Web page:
Australia’s banks are exposed to more than $37 trillion in toxic derivatives contracts. The Big Four have piled more than 60 per cent of their lending into the over-stretched housing bubble, which is one of the biggest in the world. Consequently, Australians have record household debt equal to 200 per cent of annual income, and 30 per cent of households, nearly one million, are in mortgage stress. This bubble of property, debt and derivatives could crash any day, and bring down the banking system with it.
Meanwhile, the major banks are being exposed at the Banking Royal Commission as criminal enterprises, guilty of massive fraud and looting of their customers. A Productivity Commission report in January blamed this looting on vertical integration, meaning the structure of banks as conglomerates of multiple financial business, including investment banking, insurance, stock broking, and wealth management.
The draft Separation of Banks bill contains the solution to these serious problems. It will establish a firewall between deposit banks and the mess of derivatives and speculation that will crash the financial system. It will protect deposits from a financial crash, and also from a bail-in, by bringing APRA under tight parliamentary control. It will end vertical integration so banks cannot lure their customers into high risk financial products. It will cut off the banks from the derivatives and securitising that make risky and fraudulent mortgage lending so profitable, forcing them to reduce their lending to property investors and lend more to productive industries and small businesses.
As the Explanatory Memorandum of the Banking System Reform (Separation of Banks) Bill 2018 explains, the effect of the legislation will be:
1. To re-establish public confidence in the banking system;
2. To reduce risks to the Australian financial system by limiting the ability of banks to engage in activities other than socially valuable core banking activities;
3. To limit conflicts of interest that arise from banks engaging in activities from which their profits are earned at the expense of their customers and the national interest;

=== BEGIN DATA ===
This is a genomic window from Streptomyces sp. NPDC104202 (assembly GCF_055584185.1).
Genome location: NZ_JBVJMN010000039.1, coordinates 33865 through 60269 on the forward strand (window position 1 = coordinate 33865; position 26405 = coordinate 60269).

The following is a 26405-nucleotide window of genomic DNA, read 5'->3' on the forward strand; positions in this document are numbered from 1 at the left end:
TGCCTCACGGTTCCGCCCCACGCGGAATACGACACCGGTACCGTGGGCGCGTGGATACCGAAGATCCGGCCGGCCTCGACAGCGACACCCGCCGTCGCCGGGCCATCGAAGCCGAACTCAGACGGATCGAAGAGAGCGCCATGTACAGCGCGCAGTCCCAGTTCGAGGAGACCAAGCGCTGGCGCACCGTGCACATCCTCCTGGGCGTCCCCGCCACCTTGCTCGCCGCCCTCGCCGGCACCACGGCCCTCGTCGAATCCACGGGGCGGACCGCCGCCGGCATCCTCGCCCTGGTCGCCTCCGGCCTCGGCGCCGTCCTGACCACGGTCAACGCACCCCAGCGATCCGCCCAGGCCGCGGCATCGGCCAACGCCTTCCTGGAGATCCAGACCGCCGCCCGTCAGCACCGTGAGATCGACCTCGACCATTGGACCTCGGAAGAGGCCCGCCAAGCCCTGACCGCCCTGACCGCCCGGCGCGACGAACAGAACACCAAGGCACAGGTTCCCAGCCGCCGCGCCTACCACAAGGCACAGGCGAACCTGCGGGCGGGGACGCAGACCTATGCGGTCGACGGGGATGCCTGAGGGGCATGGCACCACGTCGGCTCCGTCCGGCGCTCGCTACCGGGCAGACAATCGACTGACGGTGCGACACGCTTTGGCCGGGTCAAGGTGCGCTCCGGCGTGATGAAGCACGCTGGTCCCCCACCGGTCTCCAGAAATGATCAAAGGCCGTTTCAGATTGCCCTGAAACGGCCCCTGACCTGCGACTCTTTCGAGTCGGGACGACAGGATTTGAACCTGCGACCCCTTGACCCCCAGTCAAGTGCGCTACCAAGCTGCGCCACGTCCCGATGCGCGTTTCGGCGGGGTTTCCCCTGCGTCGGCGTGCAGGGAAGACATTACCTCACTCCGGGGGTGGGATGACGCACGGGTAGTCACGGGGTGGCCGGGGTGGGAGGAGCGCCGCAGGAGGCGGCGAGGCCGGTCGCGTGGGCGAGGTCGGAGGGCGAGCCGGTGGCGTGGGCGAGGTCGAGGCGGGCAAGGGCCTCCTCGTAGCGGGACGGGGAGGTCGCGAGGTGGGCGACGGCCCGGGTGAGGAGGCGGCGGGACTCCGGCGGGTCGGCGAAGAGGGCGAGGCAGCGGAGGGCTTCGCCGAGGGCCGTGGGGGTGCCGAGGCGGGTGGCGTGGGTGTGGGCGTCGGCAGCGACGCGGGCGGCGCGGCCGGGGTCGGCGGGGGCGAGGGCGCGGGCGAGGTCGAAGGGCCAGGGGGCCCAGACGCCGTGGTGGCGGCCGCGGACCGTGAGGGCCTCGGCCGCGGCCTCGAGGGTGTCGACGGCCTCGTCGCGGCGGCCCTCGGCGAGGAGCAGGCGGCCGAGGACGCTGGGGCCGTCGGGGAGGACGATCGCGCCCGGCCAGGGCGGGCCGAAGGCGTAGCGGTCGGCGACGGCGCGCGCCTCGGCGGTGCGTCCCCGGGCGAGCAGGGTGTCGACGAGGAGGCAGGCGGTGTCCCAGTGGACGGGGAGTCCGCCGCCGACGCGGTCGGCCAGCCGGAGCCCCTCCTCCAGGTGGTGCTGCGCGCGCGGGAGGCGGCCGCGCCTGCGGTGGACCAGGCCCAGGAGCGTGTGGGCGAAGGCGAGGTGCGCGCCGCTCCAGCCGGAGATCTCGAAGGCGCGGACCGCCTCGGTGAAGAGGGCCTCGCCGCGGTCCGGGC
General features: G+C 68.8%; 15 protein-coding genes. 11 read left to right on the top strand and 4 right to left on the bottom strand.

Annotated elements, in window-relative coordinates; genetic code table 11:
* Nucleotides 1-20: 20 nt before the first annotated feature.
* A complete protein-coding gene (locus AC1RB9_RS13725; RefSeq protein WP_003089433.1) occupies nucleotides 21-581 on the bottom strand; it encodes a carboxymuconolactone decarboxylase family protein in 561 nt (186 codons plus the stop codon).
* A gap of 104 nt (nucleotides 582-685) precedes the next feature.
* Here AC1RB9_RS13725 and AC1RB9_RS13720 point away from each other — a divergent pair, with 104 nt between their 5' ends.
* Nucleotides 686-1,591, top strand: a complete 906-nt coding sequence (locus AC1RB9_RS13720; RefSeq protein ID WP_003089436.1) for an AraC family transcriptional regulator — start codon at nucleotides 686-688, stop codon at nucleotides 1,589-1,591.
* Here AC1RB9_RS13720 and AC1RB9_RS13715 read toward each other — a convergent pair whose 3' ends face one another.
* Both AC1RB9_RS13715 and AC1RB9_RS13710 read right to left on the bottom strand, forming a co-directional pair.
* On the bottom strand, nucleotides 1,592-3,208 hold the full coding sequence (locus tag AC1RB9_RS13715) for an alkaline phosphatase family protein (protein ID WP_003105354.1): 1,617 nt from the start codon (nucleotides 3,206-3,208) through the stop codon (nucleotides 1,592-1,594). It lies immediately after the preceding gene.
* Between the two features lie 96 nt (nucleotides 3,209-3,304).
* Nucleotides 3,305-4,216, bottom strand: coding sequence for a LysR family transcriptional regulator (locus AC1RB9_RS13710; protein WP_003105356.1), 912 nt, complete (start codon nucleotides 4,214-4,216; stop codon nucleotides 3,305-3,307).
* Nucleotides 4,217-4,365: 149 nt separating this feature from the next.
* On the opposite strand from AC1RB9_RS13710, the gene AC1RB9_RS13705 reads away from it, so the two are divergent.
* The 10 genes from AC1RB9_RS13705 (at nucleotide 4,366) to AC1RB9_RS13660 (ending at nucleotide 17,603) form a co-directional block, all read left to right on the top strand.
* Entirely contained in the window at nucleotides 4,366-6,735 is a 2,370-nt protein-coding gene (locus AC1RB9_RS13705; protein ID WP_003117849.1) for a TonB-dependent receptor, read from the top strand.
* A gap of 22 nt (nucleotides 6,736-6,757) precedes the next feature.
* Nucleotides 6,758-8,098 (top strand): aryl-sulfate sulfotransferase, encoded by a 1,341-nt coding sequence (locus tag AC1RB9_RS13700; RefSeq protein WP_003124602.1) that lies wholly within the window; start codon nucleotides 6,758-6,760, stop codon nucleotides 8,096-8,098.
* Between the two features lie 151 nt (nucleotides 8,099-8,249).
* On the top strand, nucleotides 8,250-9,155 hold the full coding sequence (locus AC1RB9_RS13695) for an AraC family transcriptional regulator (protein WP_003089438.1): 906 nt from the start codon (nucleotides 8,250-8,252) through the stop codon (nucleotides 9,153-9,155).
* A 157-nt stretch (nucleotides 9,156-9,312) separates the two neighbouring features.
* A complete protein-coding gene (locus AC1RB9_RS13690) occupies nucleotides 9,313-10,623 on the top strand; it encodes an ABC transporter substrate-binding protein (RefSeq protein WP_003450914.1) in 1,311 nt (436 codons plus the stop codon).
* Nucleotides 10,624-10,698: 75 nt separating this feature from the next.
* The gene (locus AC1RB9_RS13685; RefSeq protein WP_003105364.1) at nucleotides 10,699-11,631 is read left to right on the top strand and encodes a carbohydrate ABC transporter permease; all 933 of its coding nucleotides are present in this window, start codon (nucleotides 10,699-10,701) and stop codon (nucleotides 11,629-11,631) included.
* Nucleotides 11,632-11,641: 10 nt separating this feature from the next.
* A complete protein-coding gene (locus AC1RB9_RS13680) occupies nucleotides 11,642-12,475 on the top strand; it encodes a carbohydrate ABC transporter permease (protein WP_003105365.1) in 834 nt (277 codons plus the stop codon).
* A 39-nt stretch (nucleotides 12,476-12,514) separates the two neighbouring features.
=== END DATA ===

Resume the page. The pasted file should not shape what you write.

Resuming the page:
4. To remove explicit and implicit government guarantees for high risk activities outside of the core business of banking;
5. To regulate Australian banks and any foreign bank operating within Australia;
6. To provide Parliamentary oversight of the activities of APRA as the banking regulator;
7. To separate retail commercial banking activities involving the holding of deposits, from wholesale and investment banking involving risky activities.
Mobilise to pass Glass-Steagall!
What you must do:
1. Study the Explanatory Memorandum and Bill for yourself.
2. Most important: get it to your Federal Member of Parliament, plus any Senator/s you can, and insist they introduce it in Parliament and vote for it. The very best way is to make an appointment and go and see them in person—MPs really want to know what their constituents think and this will have a big impression on them. If that’s not possible, email or mail the bill with a cover note from yourself asking the MP to support the bill in Parliament, and to let you know whether they will.
3. Share copies with others: State MPs, any media you can contact, councils, unions, church leaders, community groups, etc. and get other concerned people to also visit their MP; and on Facebook etc., or with your email address book, urging everyone you know to get involved.